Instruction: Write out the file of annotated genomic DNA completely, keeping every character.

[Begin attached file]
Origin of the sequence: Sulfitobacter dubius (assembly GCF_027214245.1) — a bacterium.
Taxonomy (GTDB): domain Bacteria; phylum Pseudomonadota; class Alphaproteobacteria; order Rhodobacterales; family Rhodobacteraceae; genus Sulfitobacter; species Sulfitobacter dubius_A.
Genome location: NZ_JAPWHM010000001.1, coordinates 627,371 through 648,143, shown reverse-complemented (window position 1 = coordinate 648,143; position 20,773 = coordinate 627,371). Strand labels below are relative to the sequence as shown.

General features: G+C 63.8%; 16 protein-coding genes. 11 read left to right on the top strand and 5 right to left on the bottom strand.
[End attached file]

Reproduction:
Origin of the sequence: Sulfitobacter dubius (assembly GCF_027214245.1) — a bacterium.
Taxonomy (GTDB): domain Bacteria; phylum Pseudomonadota; class Alphaproteobacteria; order Rhodobacterales; family Rhodobacteraceae; genus Sulfitobacter; species Sulfitobacter dubius_A.
Genome location: NZ_JAPWHM010000001.1, coordinates 627,371 through 648,143, shown reverse-complemented (window position 1 = coordinate 648,143; position 20,773 = coordinate 627,371). Strand labels below are relative to the sequence as shown.

General features: G+C 63.8%; 16 protein-coding genes. 11 read left to right on the top strand and 5 right to left on the bottom strand.